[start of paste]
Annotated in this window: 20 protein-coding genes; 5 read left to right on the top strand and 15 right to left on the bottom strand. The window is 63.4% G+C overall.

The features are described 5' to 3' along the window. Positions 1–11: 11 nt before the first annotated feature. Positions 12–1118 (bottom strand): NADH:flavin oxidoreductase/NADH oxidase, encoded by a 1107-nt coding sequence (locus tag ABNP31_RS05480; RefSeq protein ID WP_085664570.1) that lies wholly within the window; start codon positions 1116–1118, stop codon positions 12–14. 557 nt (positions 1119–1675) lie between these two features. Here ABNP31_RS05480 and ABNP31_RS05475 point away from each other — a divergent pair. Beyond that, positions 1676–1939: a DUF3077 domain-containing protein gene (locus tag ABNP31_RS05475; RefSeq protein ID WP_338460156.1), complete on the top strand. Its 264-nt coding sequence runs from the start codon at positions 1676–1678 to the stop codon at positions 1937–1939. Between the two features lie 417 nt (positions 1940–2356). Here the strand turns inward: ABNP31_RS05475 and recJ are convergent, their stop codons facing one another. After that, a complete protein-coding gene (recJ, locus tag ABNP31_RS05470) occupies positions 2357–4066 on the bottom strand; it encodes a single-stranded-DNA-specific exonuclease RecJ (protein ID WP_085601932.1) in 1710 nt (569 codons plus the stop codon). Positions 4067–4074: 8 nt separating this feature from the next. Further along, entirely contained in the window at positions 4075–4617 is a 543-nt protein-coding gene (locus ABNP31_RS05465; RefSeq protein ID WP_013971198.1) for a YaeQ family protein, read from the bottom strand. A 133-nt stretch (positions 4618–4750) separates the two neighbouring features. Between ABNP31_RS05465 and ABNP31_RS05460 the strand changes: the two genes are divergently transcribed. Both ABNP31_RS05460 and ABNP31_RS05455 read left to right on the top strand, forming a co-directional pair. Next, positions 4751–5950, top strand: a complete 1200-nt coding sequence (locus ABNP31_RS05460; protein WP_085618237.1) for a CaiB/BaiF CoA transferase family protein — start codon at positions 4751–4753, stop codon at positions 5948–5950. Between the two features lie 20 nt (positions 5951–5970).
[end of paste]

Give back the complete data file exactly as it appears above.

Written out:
Annotated in this window: 20 protein-coding genes; 5 read left to right on the top strand and 15 right to left on the bottom strand. The window is 63.4% G+C overall.

The features are described 5' to 3' along the window. Positions 1–11: 11 nt before the first annotated feature. Positions 12–1118 (bottom strand): NADH:flavin oxidoreductase/NADH oxidase, encoded by a 1107-nt coding sequence (locus tag ABNP31_RS05480; RefSeq protein ID WP_085664570.1) that lies wholly within the window; start codon positions 1116–1118, stop codon positions 12–14. 557 nt (positions 1119–1675) lie between these two features. Here ABNP31_RS05480 and ABNP31_RS05475 point away from each other — a divergent pair. Beyond that, positions 1676–1939: a DUF3077 domain-containing protein gene (locus tag ABNP31_RS05475; RefSeq protein ID WP_338460156.1), complete on the top strand. Its 264-nt coding sequence runs from the start codon at positions 1676–1678 to the stop codon at positions 1937–1939. Between the two features lie 417 nt (positions 1940–2356). Here the strand turns inward: ABNP31_RS05475 and recJ are convergent, their stop codons facing one another. After that, a complete protein-coding gene (recJ, locus tag ABNP31_RS05470) occupies positions 2357–4066 on the bottom strand; it encodes a single-stranded-DNA-specific exonuclease RecJ (protein ID WP_085601932.1) in 1710 nt (569 codons plus the stop codon). Positions 4067–4074: 8 nt separating this feature from the next. Further along, entirely contained in the window at positions 4075–4617 is a 543-nt protein-coding gene (locus ABNP31_RS05465; RefSeq protein ID WP_013971198.1) for a YaeQ family protein, read from the bottom strand. A 133-nt stretch (positions 4618–4750) separates the two neighbouring features. Between ABNP31_RS05465 and ABNP31_RS05460 the strand changes: the two genes are divergently transcribed. Both ABNP31_RS05460 and ABNP31_RS05455 read left to right on the top strand, forming a co-directional pair. Next, positions 4751–5950, top strand: a complete 1200-nt coding sequence (locus ABNP31_RS05460; protein WP_085618237.1) for a CaiB/BaiF CoA transferase family protein — start codon at positions 4751–4753, stop codon at positions 5948–5950. Between the two features lie 20 nt (positions 5951–5970).